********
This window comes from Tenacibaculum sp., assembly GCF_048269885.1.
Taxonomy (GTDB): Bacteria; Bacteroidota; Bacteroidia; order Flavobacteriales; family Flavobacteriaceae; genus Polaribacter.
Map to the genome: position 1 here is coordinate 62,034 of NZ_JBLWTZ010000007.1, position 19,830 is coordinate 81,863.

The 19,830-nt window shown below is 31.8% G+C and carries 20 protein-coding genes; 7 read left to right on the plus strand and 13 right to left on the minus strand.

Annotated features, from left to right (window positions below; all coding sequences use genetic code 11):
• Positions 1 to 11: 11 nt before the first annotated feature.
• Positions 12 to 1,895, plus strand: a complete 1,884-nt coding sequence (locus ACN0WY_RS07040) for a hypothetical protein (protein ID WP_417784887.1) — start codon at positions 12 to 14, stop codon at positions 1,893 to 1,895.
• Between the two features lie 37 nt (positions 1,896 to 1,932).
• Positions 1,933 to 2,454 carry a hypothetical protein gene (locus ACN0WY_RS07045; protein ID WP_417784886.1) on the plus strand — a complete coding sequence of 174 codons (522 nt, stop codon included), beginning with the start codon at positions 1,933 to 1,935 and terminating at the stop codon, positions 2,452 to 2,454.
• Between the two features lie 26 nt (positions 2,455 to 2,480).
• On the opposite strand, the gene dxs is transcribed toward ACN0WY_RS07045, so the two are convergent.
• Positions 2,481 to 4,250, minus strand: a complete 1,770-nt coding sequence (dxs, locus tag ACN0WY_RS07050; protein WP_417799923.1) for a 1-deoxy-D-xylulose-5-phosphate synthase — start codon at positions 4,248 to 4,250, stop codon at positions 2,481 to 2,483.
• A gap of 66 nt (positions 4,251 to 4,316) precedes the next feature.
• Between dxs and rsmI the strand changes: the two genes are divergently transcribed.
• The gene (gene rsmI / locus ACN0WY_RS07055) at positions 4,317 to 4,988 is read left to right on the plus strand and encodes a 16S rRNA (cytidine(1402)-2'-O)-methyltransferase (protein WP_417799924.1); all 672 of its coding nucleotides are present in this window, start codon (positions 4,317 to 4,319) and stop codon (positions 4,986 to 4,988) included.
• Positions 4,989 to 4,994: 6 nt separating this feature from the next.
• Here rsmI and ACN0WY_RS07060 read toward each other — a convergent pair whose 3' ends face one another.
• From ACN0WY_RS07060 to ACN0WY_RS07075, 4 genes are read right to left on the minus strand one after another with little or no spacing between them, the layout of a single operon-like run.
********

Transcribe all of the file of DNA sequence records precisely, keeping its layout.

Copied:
This window comes from Tenacibaculum sp., assembly GCF_048269885.1.
Taxonomy (GTDB): Bacteria; Bacteroidota; Bacteroidia; order Flavobacteriales; family Flavobacteriaceae; genus Polaribacter.
Map to the genome: position 1 here is coordinate 62,034 of NZ_JBLWTZ010000007.1, position 19,830 is coordinate 81,863.

The 19,830-nt window shown below is 31.8% G+C and carries 20 protein-coding genes; 7 read left to right on the plus strand and 13 right to left on the minus strand.

Annotated features, from left to right (window positions below; all coding sequences use genetic code 11):
• Positions 1 to 11: 11 nt before the first annotated feature.
• Positions 12 to 1,895, plus strand: a complete 1,884-nt coding sequence (locus ACN0WY_RS07040) for a hypothetical protein (protein ID WP_417784887.1) — start codon at positions 12 to 14, stop codon at positions 1,893 to 1,895.
• Between the two features lie 37 nt (positions 1,896 to 1,932).
• Positions 1,933 to 2,454 carry a hypothetical protein gene (locus ACN0WY_RS07045; protein ID WP_417784886.1) on the plus strand — a complete coding sequence of 174 codons (522 nt, stop codon included), beginning with the start codon at positions 1,933 to 1,935 and terminating at the stop codon, positions 2,452 to 2,454.
• Between the two features lie 26 nt (positions 2,455 to 2,480).
• On the opposite strand, the gene dxs is transcribed toward ACN0WY_RS07045, so the two are convergent.
• Positions 2,481 to 4,250, minus strand: a complete 1,770-nt coding sequence (dxs, locus tag ACN0WY_RS07050; protein WP_417799923.1) for a 1-deoxy-D-xylulose-5-phosphate synthase — start codon at positions 4,248 to 4,250, stop codon at positions 2,481 to 2,483.
• A gap of 66 nt (positions 4,251 to 4,316) precedes the next feature.
• Between dxs and rsmI the strand changes: the two genes are divergently transcribed.
• The gene (gene rsmI / locus ACN0WY_RS07055) at positions 4,317 to 4,988 is read left to right on the plus strand and encodes a 16S rRNA (cytidine(1402)-2'-O)-methyltransferase (protein WP_417799924.1); all 672 of its coding nucleotides are present in this window, start codon (positions 4,317 to 4,319) and stop codon (positions 4,986 to 4,988) included.
• Positions 4,989 to 4,994: 6 nt separating this feature from the next.
• Here rsmI and ACN0WY_RS07060 read toward each other — a convergent pair whose 3' ends face one another.
• From ACN0WY_RS07060 to ACN0WY_RS07075, 4 genes are read right to left on the minus strand one after another with little or no spacing between them, the layout of a single operon-like run.